The Moon is shining brighter than the Sun — and that is dangerous
- The Moon outshines the Sun as cosmic rays bounce off its surface creating gamma radiation.
- They aren’t visible to the naked eye but were spotted using NASA’s
Fermi Gamma Ray Telescope.
- Gamma rays may make the Moon shine all year around but they’re fatal to lunar explorers who plan to land on the surface.
All it takes for that to happen is radiation, gamma rays and National Aeronautics and Space Organisation’s (NASA) Fermi Gamma Ray Space Telescope.
Unlike the Sun, the Moon doesn’t have a protective magnetic field around itself. All the cosmic rays, which are basically high energy radiation, slam right onto the lunar surface.
Cosmic rays are mostly protons accelerated by some of the most energetic phenomena in the universe, like the blast waves of exploding stars and jets produced when matter falls into black holes.
But look at the Moon with NASA's Fermi Telescope and it lights up like a tree on Christmas Eve.
"Seen at these energies, the Moon would never go through its monthly cycle of phases and would always look full," said Francesco Laparco, a researcher at Italy’s National Institute for Nuclear Physics, in a statement to NASA.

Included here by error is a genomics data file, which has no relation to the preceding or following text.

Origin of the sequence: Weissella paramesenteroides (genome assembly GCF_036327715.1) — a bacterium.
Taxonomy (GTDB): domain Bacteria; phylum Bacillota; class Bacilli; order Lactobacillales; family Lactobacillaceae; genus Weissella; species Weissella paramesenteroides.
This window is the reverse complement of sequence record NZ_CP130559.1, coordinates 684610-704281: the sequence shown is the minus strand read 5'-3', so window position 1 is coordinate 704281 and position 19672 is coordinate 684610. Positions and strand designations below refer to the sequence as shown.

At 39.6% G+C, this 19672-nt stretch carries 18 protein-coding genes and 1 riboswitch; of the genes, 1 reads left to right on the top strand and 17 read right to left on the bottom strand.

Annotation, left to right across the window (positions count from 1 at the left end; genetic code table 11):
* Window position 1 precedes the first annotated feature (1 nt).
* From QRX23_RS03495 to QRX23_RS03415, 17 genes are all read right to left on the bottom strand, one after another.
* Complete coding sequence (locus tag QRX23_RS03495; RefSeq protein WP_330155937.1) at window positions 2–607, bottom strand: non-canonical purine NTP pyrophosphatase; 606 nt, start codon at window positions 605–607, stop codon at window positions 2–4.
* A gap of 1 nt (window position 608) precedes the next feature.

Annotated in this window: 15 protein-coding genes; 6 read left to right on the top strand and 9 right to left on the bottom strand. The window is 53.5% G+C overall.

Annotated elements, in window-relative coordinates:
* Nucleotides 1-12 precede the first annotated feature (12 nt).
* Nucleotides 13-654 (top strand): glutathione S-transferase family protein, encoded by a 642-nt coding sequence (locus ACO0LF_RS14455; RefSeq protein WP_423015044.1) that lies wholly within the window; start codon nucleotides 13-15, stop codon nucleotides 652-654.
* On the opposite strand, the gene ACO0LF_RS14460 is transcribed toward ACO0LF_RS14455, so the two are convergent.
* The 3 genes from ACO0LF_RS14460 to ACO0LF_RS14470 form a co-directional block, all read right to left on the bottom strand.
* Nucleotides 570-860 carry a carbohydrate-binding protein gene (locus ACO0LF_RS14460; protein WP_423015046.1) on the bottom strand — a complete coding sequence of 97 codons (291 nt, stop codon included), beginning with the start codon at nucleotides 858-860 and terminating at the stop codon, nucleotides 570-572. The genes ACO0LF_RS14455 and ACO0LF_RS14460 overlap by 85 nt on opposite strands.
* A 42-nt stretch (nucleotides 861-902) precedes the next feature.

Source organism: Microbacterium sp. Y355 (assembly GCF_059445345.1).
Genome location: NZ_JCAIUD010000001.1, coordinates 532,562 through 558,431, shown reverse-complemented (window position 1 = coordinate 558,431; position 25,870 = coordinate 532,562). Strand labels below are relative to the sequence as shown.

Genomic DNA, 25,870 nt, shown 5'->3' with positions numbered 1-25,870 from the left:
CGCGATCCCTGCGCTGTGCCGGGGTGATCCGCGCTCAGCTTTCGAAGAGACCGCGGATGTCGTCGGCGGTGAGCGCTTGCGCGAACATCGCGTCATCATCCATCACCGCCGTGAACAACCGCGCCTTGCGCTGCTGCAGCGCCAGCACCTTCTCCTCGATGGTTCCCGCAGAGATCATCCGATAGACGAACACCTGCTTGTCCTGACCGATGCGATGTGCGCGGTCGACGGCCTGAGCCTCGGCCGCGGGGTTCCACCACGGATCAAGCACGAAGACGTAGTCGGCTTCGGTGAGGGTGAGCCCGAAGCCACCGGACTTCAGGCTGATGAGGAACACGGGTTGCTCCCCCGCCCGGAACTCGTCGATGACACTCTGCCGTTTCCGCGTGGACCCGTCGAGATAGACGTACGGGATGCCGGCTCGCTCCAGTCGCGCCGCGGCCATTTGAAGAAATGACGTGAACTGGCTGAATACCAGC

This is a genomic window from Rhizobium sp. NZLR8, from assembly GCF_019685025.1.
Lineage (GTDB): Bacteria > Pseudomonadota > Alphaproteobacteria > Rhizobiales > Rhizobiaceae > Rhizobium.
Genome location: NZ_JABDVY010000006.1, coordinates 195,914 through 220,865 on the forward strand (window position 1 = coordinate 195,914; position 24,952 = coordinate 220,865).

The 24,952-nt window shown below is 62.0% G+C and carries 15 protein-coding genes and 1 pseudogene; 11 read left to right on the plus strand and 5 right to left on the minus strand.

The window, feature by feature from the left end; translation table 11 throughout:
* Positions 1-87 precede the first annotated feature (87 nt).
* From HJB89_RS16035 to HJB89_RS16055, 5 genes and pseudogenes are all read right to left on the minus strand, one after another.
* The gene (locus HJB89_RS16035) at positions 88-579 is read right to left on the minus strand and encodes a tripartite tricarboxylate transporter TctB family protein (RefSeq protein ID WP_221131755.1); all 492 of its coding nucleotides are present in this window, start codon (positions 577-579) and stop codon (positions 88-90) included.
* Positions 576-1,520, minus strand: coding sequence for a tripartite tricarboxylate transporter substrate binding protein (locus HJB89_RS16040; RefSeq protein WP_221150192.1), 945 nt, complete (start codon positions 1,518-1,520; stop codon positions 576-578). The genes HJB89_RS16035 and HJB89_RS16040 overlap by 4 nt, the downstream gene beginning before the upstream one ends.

Why care about gamma rays?
Gamma rays may make the Moon shine all year around but they’re fatal to lunar explorers who plan to land on the surface.
Apollo astronauts are already paying the price with higher mortality rate than average due to heart diseases. And this is no ordinary heart disease, it was brought on by exposure to deep space radiation according to a paper published in Scientific Reports.
The study asserts that exposure to cosmic radiation causes permanent damage to a person’s DNA and hampers the ability of the body to heal itself.
And, it’s because of gamma radiation that scientists are wondering whether it will ever be possible to build a safe habitat for humans off-the-planet — ever.
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